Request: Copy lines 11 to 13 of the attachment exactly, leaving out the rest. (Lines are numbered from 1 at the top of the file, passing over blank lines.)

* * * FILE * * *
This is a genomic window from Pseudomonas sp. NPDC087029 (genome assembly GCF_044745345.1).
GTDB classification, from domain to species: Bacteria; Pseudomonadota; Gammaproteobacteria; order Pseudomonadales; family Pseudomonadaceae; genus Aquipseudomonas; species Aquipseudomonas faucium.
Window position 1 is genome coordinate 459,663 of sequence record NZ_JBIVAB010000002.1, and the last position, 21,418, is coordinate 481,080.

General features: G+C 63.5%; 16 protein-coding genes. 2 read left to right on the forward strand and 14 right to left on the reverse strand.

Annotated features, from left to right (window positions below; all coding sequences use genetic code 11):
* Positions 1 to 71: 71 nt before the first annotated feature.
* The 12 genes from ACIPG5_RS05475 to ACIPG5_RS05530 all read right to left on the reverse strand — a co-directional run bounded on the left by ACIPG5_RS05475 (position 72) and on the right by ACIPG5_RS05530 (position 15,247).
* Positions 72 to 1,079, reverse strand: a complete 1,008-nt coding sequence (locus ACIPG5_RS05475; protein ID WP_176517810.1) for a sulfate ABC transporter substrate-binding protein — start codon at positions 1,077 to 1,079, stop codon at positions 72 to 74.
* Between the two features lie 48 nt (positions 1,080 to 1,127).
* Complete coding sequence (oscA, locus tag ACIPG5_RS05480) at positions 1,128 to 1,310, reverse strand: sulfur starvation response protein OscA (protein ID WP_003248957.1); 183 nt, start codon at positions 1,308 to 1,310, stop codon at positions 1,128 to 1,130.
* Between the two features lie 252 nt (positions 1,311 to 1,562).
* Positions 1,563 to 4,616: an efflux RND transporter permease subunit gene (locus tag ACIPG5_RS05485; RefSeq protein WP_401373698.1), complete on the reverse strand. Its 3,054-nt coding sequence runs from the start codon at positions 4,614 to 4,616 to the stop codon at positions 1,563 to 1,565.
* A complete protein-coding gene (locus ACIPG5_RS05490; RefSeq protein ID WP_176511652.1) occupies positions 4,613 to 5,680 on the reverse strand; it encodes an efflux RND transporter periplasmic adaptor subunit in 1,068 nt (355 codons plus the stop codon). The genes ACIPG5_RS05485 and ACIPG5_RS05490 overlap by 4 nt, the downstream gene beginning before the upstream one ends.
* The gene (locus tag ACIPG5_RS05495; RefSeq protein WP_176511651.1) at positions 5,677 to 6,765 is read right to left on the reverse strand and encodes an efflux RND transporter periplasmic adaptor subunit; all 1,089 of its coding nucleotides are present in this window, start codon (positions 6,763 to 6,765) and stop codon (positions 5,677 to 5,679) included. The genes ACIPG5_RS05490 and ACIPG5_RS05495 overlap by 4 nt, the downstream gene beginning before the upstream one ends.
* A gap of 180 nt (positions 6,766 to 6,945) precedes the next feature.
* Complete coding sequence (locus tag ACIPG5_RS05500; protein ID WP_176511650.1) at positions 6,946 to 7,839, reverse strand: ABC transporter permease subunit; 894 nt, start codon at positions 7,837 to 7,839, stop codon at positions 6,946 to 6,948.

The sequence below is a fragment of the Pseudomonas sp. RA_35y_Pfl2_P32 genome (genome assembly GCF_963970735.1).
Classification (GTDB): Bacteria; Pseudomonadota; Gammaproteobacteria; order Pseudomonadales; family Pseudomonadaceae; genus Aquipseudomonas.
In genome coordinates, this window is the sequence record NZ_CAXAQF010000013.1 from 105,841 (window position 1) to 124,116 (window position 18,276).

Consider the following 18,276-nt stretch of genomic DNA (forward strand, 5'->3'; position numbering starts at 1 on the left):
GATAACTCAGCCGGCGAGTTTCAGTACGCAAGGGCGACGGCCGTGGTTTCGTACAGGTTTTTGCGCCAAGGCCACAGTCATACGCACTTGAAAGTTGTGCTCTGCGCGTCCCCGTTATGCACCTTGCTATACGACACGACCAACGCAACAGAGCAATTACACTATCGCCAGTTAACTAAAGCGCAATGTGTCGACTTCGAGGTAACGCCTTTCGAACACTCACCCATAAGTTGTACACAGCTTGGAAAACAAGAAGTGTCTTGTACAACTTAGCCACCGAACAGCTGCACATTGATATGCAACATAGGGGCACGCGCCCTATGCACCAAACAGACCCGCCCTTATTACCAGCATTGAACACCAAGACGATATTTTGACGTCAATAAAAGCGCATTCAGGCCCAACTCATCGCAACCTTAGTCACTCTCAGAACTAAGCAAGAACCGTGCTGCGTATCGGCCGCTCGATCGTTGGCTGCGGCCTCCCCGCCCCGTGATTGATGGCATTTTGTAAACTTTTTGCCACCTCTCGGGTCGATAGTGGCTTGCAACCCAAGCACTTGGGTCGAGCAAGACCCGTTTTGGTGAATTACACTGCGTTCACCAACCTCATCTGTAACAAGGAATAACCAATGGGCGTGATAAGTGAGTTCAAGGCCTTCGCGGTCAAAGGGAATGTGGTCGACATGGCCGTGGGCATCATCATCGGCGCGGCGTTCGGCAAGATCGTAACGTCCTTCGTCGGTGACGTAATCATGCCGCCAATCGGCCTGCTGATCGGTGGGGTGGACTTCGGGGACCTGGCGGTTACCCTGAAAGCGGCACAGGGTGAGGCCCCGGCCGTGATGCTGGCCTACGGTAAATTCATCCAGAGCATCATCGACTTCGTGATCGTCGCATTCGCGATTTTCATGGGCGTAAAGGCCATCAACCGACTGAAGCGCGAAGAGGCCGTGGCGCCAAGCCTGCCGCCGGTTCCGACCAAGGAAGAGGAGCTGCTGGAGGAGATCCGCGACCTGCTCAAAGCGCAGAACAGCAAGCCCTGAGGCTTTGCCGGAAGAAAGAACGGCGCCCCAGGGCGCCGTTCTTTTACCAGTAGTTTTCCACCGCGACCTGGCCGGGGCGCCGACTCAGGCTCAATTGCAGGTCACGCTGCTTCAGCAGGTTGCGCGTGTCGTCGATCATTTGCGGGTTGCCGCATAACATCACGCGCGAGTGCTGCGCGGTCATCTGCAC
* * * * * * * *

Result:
* Between the two features lie 252 nt (positions 1,311 to 1,562).
* Positions 1,563 to 4,616: an efflux RND transporter permease subunit gene (locus tag ACIPG5_RS05485; RefSeq protein WP_401373698.1), complete on the reverse strand. Its 3,054-nt coding sequence runs from the start codon at positions 4,614 to 4,616 to the stop codon at positions 1,563 to 1,565.
* A complete protein-coding gene (locus ACIPG5_RS05490; RefSeq protein ID WP_176511652.1) occupies positions 4,613 to 5,680 on the reverse strand; it encodes an efflux RND transporter periplasmic adaptor subunit in 1,068 nt (355 codons plus the stop codon). The genes ACIPG5_RS05485 and ACIPG5_RS05490 overlap by 4 nt, the downstream gene beginning before the upstream one ends.